( τ ̲ ̲ , σ ̲ ̲ , v ̲ , e ̲ ) L 2 ( Ω ) × L 2 ( Ω ) × H 1 ( Ω ) × H 1 ( Ω ) .
It must be remarked that the primal mixed formulation is similar to a classical displacement–based approach in the sense that the continuity of the displacement field is required in both the case by the variational formulation. In practice, the displacement discontinuity that has to be introduced across an evolving crack has been modeled in Section 3. by doubling the nodes across the fracture.

2.2. Dual Hellinger–Reissner formulation

The alternative truly–mixed formulation may be recovered by applying Gauss–Green formula (8) to equation (6), in order to transfer regularity form the displacement fields to the stress ones. One straightforwardly gets: Find ( T ̲ ̲ , S ̲ ̲ , u ̲ , d ̲ ) H ( div ̲ ̲ , Ω ) × H ( div ̲ , Ω ) × L 2 ( Ω ) × L 2 ( Ω ) such that:
Ω E ̲ ̲ ̲ ̲ T ̲ ̲ : τ ̲ ̲ + Ω H ̲ ̲ ̲ ̲ S ̲ ̲ : τ ̲ ̲ + Ω u ̲ · div ̲ τ ̲ ̲ = F T Ω H ̲ ̲ ̲ ̲ T ̲ ̲ : σ ̲ ̲ + Ω M ̲ ̲ ̲ ̲ S ̲ ̲ : σ ̲ ̲ + Ω d ̲ · div ̲ σ ̲ ̲ = F S Ω div ̲ T ̲ ̲ · v ̲ = F u Ω div ̲ S ̲ ̲ · e ̲ Ω C ̲ ̲ d ̲ · e ̲ = 0
( τ ̲ ̲ , σ ̲ ̲ , v ̲ , e ̲ ) H ( div ̲ , Ω ) × H ( div ̲ , Ω ) × L 2 ( Ω ) × L 2 ( Ω ) , where
F T = Γ u ̲ · ( τ ̲ ̲ · n ̲ ) F S = Γ d ̲ · ( σ ̲ ̲ · n ̲ ) F u = Ω b ̲ · v ̲
As found in the previous section the above formulation may be written according to the usual mixed–method algebraic format of (7).
The finite element scheme however presents additional troubles with respect to the previous case, due to the well–known stability requirement that goes under the name of inf–sup condition [2]. Only a few discretizations pass this requirement providing full robustness even in the presence of incompressible materials. Among the others, reference is made to the composite triangle of Johnson and Mercier, [6].
An attractive feature of the introduced "truly–mixed" setting resides in the possibility of straightforwardly modeling cohesive macrocracks within the variational formulation. Looking at the functional spaces introduced in (11) one may easily notice that a discontinuity in the displacements naturally arises from the variational principle, while the required regularity on the stress fields simply consists in a continuity of the stress–fluxes. These two issues therefore allows to implement a cohesive macro–fracture that may be taken into account through the following modified formulation, i.e.: Find ( T ̲ ̲ , S ̲ ̲ , u ̲ , d ̲ ) H ( div ̲ ̲ , Ω ) × H ( div ̲ , Ω ) × L 2 ( Ω ) × L 2 ( Ω ) such that:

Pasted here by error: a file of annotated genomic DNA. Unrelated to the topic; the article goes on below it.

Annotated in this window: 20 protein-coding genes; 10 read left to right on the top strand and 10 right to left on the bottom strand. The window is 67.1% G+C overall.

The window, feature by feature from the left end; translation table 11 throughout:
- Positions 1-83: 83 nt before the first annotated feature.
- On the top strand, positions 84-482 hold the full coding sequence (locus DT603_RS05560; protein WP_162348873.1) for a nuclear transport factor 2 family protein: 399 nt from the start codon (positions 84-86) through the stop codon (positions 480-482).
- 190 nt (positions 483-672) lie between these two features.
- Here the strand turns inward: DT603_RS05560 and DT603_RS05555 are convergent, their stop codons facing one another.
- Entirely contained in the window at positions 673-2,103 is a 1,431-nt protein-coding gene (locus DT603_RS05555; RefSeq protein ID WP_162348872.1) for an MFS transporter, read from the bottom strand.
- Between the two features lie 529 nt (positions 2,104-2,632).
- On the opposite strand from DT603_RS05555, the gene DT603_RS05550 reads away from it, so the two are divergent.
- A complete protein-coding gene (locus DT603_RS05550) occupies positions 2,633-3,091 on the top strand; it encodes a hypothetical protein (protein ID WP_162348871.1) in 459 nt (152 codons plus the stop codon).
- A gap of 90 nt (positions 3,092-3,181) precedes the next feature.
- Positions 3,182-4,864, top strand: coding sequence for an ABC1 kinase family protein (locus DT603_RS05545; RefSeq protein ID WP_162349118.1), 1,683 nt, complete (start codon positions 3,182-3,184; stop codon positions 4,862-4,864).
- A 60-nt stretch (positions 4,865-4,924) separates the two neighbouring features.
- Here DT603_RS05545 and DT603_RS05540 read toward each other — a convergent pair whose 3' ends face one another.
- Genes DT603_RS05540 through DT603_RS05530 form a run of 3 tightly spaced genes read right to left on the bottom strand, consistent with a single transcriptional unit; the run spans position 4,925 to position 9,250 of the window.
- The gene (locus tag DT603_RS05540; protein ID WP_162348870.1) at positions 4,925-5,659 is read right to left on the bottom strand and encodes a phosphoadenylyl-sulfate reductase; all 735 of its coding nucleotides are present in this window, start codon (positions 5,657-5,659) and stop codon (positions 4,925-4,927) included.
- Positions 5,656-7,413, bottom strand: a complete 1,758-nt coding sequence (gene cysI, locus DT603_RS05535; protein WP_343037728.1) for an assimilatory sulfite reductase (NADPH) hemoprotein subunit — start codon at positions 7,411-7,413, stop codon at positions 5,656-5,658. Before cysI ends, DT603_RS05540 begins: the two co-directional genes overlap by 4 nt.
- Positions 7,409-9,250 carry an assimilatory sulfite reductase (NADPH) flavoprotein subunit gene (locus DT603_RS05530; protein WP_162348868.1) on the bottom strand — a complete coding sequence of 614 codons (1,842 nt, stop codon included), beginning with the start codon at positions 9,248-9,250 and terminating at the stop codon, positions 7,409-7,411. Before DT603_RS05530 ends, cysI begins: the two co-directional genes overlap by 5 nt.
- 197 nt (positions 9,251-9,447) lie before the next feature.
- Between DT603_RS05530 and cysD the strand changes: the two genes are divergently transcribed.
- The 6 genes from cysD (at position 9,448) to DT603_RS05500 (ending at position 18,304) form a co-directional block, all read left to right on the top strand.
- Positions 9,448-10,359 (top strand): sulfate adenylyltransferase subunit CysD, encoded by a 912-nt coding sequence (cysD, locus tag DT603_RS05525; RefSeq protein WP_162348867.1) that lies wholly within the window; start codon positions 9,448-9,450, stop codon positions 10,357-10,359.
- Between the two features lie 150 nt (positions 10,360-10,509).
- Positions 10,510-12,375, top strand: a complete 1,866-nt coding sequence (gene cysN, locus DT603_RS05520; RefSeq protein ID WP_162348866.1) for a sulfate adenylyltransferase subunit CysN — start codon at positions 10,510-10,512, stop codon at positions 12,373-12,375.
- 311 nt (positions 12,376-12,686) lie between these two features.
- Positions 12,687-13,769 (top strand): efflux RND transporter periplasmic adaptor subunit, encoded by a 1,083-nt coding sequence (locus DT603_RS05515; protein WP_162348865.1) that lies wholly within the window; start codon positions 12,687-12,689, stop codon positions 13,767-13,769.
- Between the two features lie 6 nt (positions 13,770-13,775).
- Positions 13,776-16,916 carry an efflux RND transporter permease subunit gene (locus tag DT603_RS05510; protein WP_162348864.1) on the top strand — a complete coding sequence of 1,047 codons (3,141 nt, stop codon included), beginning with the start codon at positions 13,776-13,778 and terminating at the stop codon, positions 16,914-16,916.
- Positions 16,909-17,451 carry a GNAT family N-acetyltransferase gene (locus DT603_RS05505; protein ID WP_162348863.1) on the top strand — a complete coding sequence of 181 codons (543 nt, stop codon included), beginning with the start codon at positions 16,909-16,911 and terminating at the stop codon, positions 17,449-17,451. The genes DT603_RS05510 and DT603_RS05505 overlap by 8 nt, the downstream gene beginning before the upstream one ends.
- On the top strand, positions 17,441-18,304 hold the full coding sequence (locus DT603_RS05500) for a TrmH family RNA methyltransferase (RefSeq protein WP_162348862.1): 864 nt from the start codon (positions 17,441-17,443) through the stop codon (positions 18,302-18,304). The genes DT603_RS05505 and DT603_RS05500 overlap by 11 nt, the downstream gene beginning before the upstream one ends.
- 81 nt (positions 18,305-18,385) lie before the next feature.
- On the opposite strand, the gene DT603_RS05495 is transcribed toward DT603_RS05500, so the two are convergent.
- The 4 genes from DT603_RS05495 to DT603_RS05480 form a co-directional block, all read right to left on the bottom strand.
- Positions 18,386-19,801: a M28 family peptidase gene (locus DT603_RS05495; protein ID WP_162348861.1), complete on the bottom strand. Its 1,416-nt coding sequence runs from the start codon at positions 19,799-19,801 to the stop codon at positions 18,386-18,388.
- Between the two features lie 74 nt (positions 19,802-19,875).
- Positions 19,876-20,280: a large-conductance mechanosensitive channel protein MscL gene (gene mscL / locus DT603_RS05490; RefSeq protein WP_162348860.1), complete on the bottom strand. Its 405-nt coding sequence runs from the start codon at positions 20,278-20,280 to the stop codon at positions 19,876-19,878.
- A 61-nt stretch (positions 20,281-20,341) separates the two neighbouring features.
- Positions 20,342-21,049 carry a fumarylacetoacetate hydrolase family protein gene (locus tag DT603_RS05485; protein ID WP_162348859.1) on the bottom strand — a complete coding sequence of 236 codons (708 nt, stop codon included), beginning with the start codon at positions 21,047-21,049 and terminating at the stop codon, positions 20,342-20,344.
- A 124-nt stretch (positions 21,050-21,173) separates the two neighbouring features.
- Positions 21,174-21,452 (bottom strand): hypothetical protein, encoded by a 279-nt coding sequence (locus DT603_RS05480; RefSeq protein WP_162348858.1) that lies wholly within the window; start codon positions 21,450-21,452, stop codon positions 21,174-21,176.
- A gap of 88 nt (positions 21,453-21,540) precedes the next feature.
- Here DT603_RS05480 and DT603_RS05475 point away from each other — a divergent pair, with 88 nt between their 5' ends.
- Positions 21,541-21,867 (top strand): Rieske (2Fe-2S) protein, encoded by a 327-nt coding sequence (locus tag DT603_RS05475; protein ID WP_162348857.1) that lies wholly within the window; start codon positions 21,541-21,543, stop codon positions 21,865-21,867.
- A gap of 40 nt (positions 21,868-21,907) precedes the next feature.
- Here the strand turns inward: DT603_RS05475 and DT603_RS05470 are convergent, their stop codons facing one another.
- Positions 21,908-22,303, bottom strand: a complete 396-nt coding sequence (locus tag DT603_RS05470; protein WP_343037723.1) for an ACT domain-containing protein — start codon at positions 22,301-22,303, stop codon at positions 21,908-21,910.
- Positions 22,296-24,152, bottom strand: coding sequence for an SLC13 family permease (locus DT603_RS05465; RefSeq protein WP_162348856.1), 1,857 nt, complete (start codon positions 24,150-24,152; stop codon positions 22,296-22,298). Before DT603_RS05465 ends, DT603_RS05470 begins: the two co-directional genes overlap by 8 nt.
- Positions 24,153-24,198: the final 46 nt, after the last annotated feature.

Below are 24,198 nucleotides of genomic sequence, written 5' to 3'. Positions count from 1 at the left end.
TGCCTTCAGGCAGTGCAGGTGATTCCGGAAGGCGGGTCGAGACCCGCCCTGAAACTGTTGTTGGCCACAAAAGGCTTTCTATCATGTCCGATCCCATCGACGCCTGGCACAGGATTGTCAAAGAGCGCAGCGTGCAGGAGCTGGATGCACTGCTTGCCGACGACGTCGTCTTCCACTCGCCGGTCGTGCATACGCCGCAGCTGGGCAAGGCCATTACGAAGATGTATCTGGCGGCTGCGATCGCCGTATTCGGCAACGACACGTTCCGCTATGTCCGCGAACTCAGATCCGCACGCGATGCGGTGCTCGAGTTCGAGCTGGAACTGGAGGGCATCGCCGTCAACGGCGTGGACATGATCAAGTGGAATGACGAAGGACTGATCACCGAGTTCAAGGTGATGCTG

Ω E ̲ ̲ ̲ ̲ T ̲ ̲ : τ ̲ ̲ + Ω H ̲ ̲ ̲ ̲ S ̲ ̲ : τ ̲ ̲ + Ω u ̲ · div ̲ τ ̲ ̲ = F T Ω H ̲ ̲ ̲ ̲ T ̲ ̲ : σ ̲ ̲ + Ω M ̲ ̲ ̲ ̲ S ̲ ̲ : σ ̲ ̲ + Ω d ̲ · div ̲ σ ̲ ̲ = F S Ω div ̲ T ̲ ̲ · v ̲ + Γ c C ̲ ̲ [ [ u ̲ ] ] · [ [ v ̲ ] ] = F u Ω div ̲ S ̲ ̲ · e ̲ Ω C ̲ ̲ d ̲ · e ̲ = 0
( τ ̲ ̲ , σ ̲ ̲ , v ̲ , e ̲ ) H ( div ̲ , Ω ) × H ( div ̲ , Ω ) × L 2 ( Ω ) × L 2 ( Ω )

2.3. Implementation

From a computational point of view, the problem is mainly characterized, in comparison to a classical Cauchy problem, by the presence of twice as many discretization fields. In fact we discretize the macro stress and macro displacements fields typical of a plane problem and their corresponding micro quantities. This fact suggests to pay attention to the storage scheme of the final solving system, considering in particular the solution method to be profitably adopted. To speed up the code, the assembling procedure has been optimized by means of a parallelization introduced in the making of macro and corresponding micro stiffness matrixes. Such a method leads to have a final sparse structure that is composed by block matrixes which must be handled through specific solvers. A few algorithms are available in the literature for the solutions of indefinite linear systems of the type (7).
One may resort to solvers belonging to the Uzawa family and its inexact variants. These methods have an iterative nature and often require a clever and often cumbersome choice of the relevant parameters to achieve the expected convergence in a small number of iterations. For this reason the performed analysis resort to the the algorithm PARDISO [12,13] that was especially conceived for the solution of large indefinite linear systems.

3. Numerical studies